My Days and My Ways
CHAPTER FIFTEEN: Birmingham: The Fowler and Wells Company.
After a stay of fourteen days or so, the next move of the travelling company, of which I had now become a member, was to Birmingham. The company was not a large one, consisting of only six members – Mr. Fowler, Mr. Wells, and their four shorthand-writers. It was as pleasant a company of natural men as one is ever likely to be associated with in this evil state of things. They were thoroughly American, exhibiting the two leading traits of the American people to perfection – humour and independence, tempered with kindness. There was none of the austere standoffness that is liable to be shown by British officialism: they were frank and ready to serve. At the same time, there were no deferences or reverences. They took every man at what he was in himself, with respect to the social caste-distinctions that weigh so much with English people.
They differed in their individual peculiarities, of course. The soul of the concern was Mr. Fowler, -- a thick set, silver-haired man of middle stature, who did nearly all the lecturing at night, and most of the private examining of heads during the day. He was a man of no great calibre, intellectually considered, but he had a thorough command of phrenology and physiology, and could read men off like a book. He was a good example of an average man developed to the best advantage, climbing to prominence by excelling in one thing. He was a humble, kindly, sensible, fatherly man, with just enough dry humour to make him agreeable; without this, he would have been tame. As a lecturer, he had a good voice, with a strong American nasalism which had a certain fascination with a British audience. His lecturing was interesting, but delivered without gesture and with some monotony of voice. It would probably not have been so interesting without the extensive display of life-size portraits and busts behind him on the platform, and the free admixture of telling stories. His forte lay in delineating character. His examinations of heads chosen promiscuously from the audience at the close of the lecture were always successful. Though not a man of the highest finish, there was no charlatanism with him. He had a sound grasp of his subject on scientific principles, and did phrenology a great service in pointing out and always keeping to the front the connection between the body and brain in their mutual action. Privately, he was a thoroughly pleasant man – humane and true and blithesome, though never profound.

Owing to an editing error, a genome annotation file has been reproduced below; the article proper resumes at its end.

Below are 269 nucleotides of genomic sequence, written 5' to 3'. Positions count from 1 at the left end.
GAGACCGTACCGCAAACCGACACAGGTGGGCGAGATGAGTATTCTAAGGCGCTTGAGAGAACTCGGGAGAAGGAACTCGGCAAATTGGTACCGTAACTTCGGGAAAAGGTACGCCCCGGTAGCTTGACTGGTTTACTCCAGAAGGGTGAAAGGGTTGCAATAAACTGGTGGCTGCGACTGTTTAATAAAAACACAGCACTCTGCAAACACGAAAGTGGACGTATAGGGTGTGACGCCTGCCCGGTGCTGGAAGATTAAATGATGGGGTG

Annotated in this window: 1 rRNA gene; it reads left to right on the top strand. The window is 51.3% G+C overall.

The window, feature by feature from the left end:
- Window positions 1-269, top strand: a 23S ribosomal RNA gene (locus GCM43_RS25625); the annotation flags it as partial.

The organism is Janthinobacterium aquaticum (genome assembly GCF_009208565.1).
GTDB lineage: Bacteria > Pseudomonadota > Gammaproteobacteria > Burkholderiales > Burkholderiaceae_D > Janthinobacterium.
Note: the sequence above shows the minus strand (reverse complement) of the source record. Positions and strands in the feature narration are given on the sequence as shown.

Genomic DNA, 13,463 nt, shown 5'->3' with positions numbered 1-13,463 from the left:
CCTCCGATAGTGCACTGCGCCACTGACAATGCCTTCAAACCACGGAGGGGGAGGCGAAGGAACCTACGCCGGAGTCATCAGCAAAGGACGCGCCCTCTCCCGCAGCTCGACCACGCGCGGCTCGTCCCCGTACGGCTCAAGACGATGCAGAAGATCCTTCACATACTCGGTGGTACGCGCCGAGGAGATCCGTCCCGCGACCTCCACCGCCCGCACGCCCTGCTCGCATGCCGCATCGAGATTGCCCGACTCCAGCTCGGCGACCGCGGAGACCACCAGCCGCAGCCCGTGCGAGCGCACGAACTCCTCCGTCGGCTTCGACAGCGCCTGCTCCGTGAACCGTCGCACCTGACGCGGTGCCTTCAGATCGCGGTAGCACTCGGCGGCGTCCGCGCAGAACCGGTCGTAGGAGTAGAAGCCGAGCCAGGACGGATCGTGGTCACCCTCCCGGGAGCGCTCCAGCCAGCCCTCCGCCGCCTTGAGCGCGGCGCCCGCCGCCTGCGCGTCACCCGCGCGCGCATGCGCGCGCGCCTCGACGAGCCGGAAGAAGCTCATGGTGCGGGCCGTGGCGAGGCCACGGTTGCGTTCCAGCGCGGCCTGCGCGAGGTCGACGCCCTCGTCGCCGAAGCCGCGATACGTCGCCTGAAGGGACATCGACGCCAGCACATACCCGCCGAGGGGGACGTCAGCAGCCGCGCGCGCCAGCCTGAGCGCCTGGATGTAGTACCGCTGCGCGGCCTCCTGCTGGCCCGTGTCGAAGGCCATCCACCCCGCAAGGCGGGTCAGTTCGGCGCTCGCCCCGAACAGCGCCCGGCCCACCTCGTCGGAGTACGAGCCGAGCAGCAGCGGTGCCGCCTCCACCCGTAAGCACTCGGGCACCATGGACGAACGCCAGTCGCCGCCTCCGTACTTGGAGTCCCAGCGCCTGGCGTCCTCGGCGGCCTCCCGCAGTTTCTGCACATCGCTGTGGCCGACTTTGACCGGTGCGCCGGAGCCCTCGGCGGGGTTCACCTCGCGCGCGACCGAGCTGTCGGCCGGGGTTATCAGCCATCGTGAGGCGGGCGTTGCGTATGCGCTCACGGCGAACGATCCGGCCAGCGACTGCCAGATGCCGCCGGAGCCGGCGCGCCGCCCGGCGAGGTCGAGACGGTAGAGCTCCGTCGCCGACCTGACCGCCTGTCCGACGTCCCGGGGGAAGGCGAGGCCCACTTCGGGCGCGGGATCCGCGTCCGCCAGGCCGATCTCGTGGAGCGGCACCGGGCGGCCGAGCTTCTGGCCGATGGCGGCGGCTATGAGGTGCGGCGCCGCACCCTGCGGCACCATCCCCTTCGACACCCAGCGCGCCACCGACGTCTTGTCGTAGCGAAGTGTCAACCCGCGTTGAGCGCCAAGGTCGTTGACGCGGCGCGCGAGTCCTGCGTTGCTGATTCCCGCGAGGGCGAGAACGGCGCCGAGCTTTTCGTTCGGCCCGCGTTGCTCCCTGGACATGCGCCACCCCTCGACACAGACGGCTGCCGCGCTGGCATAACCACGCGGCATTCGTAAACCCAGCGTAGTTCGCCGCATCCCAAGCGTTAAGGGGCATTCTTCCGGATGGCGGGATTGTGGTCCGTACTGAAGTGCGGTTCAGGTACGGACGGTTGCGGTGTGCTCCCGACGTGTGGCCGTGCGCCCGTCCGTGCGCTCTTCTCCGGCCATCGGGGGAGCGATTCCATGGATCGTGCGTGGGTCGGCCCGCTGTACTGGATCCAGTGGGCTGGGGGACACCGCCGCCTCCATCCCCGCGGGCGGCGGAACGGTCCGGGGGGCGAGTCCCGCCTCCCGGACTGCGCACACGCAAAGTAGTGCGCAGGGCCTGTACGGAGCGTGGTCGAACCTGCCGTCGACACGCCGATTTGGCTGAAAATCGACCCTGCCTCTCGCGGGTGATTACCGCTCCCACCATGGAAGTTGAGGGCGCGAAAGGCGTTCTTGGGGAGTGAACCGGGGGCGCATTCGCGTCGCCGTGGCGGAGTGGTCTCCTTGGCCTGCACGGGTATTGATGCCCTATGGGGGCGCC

Mr. Wells was a different sort of man, but equally excellent in his way. He was tall, and dark, and spectacled, and would have been mistaken for an Englishman on a superficial acquaintance. He looked of the schoolmaster type. He was a man of business talent, and had the commercial department of the enterprise in charge. He had also a thorough knowledge of the science, and could both lecture and examine in case of need, but never with the acceptability of his partner. There was a little emulation between them on this score, which was sometimes amusingly manifested. He was a man of gentleness and worth, and partook of the sunny humour common to all superior Americans. He had a respect for the Scriptures, but no thorough acquaintance with them.
One day, he and Mr. Fowler were having a private tussle on the question of whether it was the duty of parents to provide for the children, or children for the parents. Mr. Fowler was contending for the latter view. Mr. Wells was sure the Bible was on his side, but could not quote. I referred him to II Cor. 12:14. One reading it, he perfectly crowed over his partner, and confessed they did not know the Scriptures as they ought to do. On a subsequent occasion, on evening, while the lecture was going on, and there was nothing to do, he and I had a long conversation in the anteroom, in which he expressed his unfeigned sorrow that they were so far away from spiritual things, and his unqualfied admiration of my application in that direction. He admitted that nothing else would matter at last. Poor fellow! He is now among the unnumbered dead.